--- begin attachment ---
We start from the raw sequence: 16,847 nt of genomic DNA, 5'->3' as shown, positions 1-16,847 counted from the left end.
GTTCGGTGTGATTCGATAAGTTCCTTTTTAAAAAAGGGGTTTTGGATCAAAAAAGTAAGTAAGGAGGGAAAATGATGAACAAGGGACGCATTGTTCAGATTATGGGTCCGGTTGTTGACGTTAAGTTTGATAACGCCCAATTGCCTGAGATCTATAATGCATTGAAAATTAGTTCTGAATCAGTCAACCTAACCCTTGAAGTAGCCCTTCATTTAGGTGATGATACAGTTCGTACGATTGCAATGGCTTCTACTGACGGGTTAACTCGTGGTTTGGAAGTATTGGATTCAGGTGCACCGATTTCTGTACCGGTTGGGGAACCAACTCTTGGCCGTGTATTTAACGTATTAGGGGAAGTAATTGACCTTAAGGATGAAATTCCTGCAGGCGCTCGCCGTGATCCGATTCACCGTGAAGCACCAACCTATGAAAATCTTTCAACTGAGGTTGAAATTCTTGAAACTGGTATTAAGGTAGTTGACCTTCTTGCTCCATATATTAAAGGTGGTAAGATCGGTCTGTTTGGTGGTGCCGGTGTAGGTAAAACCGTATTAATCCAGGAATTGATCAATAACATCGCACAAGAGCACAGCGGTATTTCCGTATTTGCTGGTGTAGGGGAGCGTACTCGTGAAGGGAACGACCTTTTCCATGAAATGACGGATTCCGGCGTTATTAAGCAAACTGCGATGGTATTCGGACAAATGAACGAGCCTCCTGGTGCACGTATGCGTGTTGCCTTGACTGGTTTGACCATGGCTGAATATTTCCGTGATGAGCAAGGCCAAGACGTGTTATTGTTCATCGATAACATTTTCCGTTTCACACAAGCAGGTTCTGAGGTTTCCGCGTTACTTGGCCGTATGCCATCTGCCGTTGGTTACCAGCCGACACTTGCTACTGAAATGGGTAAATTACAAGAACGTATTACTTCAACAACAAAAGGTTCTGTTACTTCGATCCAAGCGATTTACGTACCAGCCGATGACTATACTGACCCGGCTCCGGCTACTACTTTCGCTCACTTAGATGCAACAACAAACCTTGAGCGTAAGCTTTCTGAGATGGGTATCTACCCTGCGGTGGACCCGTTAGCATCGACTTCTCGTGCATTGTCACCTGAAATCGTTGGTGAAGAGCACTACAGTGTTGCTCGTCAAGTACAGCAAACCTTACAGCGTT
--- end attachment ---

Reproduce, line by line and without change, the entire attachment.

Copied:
We start from the raw sequence: 16,847 nt of genomic DNA, 5'->3' as shown, positions 1-16,847 counted from the left end.
GTTCGGTGTGATTCGATAAGTTCCTTTTTAAAAAAGGGGTTTTGGATCAAAAAAGTAAGTAAGGAGGGAAAATGATGAACAAGGGACGCATTGTTCAGATTATGGGTCCGGTTGTTGACGTTAAGTTTGATAACGCCCAATTGCCTGAGATCTATAATGCATTGAAAATTAGTTCTGAATCAGTCAACCTAACCCTTGAAGTAGCCCTTCATTTAGGTGATGATACAGTTCGTACGATTGCAATGGCTTCTACTGACGGGTTAACTCGTGGTTTGGAAGTATTGGATTCAGGTGCACCGATTTCTGTACCGGTTGGGGAACCAACTCTTGGCCGTGTATTTAACGTATTAGGGGAAGTAATTGACCTTAAGGATGAAATTCCTGCAGGCGCTCGCCGTGATCCGATTCACCGTGAAGCACCAACCTATGAAAATCTTTCAACTGAGGTTGAAATTCTTGAAACTGGTATTAAGGTAGTTGACCTTCTTGCTCCATATATTAAAGGTGGTAAGATCGGTCTGTTTGGTGGTGCCGGTGTAGGTAAAACCGTATTAATCCAGGAATTGATCAATAACATCGCACAAGAGCACAGCGGTATTTCCGTATTTGCTGGTGTAGGGGAGCGTACTCGTGAAGGGAACGACCTTTTCCATGAAATGACGGATTCCGGCGTTATTAAGCAAACTGCGATGGTATTCGGACAAATGAACGAGCCTCCTGGTGCACGTATGCGTGTTGCCTTGACTGGTTTGACCATGGCTGAATATTTCCGTGATGAGCAAGGCCAAGACGTGTTATTGTTCATCGATAACATTTTCCGTTTCACACAAGCAGGTTCTGAGGTTTCCGCGTTACTTGGCCGTATGCCATCTGCCGTTGGTTACCAGCCGACACTTGCTACTGAAATGGGTAAATTACAAGAACGTATTACTTCAACAACAAAAGGTTCTGTTACTTCGATCCAAGCGATTTACGTACCAGCCGATGACTATACTGACCCGGCTCCGGCTACTACTTTCGCTCACTTAGATGCAACAACAAACCTTGAGCGTAAGCTTTCTGAGATGGGTATCTACCCTGCGGTGGACCCGTTAGCATCGACTTCTCGTGCATTGTCACCTGAAATCGTTGGTGAAGAGCACTACAGTGTTGCTCGTCAAGTACAGCAAACCTTACAGCGTT